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Real World Haskell by Donald Bruce Stewart, Bryan O'Sullivan, John Goerzen

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Desugaring of do Blocks

Haskell’s do syntax is an example of syntactic sugar: it provides an alternative way of writing monadic code, without using (>>=) and anonymous functions. Desugaring is the translation of syntactic sugar back to the core language.

The rules for desugaring a do block are easy to follow. We can think of a compiler as applying these rules mechanically and repeatedly to a do block until no more do keywords remain.

A do keyword followed by a single action is translated to that action by itself:

-- file: ch14/Do.hs            -- file: ch14/Do.hs 
doNotation1 =                  translated1 =
    do act                         act

A do keyword followed by more than one action is translated to the first action, then (>>), followed by a do keyword and the remaining actions. When we apply this rule repeatedly, the entire do block ends up chained together by applications of (>>):

-- file: ch14/Do.hs            -- file: ch14/Do.hs
doNotation2 =                  translated2 =
    do act1                        act1 >>
       act2                        do act2
       {- ... etc. -}                 {- ... etc. -}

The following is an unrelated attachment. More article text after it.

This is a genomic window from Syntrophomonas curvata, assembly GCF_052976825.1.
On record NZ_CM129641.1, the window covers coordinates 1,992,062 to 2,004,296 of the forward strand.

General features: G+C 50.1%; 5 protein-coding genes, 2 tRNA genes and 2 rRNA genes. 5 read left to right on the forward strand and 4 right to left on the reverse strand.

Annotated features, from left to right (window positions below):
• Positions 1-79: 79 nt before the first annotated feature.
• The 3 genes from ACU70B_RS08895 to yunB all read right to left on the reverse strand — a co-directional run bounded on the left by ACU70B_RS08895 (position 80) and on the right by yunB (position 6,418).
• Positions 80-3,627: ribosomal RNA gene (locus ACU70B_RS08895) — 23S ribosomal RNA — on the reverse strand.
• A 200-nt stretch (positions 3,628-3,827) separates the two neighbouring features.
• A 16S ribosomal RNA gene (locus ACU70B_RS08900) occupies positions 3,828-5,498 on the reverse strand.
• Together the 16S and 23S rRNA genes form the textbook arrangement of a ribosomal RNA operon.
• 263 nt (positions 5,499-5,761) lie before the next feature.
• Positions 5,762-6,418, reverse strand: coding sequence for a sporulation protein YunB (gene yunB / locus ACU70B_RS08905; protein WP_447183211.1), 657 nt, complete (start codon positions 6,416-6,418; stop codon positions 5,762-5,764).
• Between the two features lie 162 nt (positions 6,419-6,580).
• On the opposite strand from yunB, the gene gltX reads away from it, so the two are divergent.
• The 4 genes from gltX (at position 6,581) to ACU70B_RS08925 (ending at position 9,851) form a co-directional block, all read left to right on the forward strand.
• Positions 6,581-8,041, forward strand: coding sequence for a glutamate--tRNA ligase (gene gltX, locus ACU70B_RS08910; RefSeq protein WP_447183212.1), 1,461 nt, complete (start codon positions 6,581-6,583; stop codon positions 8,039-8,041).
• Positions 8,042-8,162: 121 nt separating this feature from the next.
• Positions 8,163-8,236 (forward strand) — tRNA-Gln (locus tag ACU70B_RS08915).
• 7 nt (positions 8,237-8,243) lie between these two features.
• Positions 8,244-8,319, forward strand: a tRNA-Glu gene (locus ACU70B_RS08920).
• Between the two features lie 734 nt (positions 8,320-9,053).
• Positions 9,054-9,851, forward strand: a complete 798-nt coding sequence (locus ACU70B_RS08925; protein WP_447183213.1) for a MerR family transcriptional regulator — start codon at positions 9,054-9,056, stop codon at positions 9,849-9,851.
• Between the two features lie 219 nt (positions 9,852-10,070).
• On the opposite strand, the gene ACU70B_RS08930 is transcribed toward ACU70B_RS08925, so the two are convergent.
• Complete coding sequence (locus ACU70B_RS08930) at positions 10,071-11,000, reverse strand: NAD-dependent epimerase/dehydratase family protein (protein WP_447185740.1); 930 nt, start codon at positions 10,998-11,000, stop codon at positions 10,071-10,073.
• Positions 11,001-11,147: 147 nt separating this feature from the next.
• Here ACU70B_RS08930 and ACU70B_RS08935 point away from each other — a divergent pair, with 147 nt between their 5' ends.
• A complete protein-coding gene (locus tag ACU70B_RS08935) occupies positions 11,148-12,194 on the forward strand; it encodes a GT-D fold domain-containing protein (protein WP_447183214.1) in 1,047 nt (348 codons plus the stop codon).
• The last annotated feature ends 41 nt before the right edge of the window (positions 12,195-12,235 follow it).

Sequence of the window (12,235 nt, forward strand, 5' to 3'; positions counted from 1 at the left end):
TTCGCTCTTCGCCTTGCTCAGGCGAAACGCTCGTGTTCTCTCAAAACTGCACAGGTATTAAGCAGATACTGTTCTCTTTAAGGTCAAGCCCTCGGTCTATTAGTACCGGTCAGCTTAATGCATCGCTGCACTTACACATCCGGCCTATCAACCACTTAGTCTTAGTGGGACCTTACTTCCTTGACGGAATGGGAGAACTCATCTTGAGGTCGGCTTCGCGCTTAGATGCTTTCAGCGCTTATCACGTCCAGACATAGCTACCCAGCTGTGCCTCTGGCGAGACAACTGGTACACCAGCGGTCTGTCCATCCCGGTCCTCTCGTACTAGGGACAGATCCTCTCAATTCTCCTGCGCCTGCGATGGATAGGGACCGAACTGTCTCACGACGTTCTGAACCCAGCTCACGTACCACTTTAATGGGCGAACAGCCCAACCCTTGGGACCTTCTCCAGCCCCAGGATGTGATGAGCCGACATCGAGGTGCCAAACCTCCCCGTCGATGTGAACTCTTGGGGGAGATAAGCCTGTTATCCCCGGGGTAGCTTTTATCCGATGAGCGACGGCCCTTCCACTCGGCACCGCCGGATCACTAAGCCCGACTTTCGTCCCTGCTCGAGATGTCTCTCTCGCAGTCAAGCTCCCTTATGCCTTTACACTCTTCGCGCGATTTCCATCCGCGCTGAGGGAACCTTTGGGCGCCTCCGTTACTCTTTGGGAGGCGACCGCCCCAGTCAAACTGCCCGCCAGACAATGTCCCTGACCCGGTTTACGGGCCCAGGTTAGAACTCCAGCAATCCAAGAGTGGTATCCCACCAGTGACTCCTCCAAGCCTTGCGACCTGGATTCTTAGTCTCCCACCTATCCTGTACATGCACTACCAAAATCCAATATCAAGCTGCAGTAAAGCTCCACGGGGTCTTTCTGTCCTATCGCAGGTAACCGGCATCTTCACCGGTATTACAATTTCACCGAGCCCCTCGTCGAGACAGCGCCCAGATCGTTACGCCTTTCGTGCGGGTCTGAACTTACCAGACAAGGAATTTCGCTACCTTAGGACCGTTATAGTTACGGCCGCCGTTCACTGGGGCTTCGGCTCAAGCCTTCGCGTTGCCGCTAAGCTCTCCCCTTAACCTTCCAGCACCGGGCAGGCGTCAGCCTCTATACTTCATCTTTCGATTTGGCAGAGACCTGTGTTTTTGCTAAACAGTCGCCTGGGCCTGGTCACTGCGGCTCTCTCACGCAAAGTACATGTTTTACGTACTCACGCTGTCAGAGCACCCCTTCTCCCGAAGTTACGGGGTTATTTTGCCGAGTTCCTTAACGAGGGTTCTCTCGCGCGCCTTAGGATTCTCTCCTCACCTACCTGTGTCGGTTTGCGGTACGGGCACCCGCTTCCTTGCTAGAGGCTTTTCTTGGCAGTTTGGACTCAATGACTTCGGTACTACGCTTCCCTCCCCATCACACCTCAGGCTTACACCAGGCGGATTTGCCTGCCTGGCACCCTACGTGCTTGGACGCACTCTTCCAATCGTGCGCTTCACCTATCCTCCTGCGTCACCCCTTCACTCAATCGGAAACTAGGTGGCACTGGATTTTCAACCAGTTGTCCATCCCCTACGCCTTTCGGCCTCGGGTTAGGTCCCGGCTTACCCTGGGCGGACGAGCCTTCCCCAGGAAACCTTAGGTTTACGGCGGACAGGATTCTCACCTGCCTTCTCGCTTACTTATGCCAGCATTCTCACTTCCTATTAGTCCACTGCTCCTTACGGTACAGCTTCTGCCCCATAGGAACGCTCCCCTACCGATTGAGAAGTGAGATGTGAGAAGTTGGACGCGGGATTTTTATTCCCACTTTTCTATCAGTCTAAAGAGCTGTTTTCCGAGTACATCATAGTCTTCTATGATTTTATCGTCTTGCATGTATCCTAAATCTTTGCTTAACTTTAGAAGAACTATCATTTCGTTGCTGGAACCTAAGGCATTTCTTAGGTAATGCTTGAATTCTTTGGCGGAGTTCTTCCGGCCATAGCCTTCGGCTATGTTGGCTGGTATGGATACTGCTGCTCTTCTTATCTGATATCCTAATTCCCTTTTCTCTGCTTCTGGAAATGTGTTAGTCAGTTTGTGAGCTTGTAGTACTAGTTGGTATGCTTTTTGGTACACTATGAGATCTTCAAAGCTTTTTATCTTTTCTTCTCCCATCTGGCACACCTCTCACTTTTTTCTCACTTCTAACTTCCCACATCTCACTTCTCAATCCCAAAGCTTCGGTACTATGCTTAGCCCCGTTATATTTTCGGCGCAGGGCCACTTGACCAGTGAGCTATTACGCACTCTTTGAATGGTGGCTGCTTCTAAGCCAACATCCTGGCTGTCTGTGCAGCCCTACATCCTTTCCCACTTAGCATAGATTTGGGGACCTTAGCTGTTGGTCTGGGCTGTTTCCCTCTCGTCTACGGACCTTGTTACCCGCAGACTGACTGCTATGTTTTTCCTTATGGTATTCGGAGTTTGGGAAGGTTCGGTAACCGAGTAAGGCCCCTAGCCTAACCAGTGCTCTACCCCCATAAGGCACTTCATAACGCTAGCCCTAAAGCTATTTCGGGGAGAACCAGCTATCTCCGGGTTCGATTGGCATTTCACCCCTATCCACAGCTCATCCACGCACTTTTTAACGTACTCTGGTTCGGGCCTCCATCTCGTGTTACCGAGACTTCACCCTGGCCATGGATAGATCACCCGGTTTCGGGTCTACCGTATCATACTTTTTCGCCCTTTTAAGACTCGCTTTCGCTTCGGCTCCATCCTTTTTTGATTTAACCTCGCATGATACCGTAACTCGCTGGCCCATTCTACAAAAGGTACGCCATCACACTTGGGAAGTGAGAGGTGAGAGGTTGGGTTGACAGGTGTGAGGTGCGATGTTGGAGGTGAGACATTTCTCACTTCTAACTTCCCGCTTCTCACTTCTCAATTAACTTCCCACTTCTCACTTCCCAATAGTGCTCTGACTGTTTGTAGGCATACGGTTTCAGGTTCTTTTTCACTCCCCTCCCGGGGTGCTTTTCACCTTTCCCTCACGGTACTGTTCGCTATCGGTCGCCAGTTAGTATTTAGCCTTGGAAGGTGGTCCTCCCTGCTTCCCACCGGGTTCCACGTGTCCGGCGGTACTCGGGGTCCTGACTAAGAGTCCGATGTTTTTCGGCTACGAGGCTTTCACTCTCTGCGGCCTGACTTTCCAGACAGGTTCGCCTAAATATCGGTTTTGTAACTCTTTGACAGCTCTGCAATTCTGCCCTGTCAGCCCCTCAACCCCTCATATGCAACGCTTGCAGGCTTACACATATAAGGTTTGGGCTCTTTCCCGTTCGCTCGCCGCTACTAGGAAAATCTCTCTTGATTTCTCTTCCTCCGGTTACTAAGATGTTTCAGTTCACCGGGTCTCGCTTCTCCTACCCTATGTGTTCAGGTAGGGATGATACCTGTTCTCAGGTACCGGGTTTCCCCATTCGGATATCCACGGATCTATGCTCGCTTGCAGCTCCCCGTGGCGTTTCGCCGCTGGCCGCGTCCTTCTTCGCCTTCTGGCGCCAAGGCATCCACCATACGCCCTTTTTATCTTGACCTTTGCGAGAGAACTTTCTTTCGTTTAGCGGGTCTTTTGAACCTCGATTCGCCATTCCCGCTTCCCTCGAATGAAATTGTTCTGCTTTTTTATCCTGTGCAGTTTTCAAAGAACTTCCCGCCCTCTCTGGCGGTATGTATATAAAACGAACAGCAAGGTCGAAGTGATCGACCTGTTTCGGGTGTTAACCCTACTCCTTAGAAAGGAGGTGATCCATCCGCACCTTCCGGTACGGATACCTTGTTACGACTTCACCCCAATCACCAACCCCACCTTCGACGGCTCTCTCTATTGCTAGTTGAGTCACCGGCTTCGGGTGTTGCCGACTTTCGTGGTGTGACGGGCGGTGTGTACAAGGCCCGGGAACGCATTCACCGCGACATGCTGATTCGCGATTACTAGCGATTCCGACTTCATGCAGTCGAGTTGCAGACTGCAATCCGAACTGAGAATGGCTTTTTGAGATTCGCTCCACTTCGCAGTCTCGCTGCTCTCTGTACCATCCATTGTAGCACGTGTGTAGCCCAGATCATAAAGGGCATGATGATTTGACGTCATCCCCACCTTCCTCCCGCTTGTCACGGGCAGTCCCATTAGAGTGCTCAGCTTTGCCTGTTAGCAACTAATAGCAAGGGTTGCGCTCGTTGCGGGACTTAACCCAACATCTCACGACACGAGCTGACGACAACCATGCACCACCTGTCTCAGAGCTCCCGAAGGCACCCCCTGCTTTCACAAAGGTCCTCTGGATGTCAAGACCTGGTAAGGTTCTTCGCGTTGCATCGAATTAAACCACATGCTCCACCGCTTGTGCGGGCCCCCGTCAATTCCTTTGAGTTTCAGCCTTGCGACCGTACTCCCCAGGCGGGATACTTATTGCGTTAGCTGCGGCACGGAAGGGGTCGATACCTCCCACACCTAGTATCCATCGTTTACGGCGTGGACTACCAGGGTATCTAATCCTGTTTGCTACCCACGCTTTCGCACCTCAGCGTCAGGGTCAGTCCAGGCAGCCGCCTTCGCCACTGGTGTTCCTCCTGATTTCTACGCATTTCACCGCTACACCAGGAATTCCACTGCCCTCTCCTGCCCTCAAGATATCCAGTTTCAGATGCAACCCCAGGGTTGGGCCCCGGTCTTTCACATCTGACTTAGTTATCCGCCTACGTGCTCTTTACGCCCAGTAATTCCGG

actN                           actN

                              finalTranslation2 =
                                  act1 >>
                                  act2 >>
                                  {- ... etc. -}
                                  actN

The <- notation has a translation that’s worth paying close attention to. On the left of the <- is a normal Haskell pattern. This can be a single variable or something more complicated, but a guard expression is not allowed:

-- file: ch14/Do.hs            -- file: ch14/Do.hs
doNotation3 =                  translated3 =
    do pattern <- act1             let f pattern = do act2
       act2                                           let f pattern = do act2
       {- ... etc. -}                                 actN
       actN                            f _     = fail "..."
                                   in act1 >>= f

This pattern is translated into a let binding that ...

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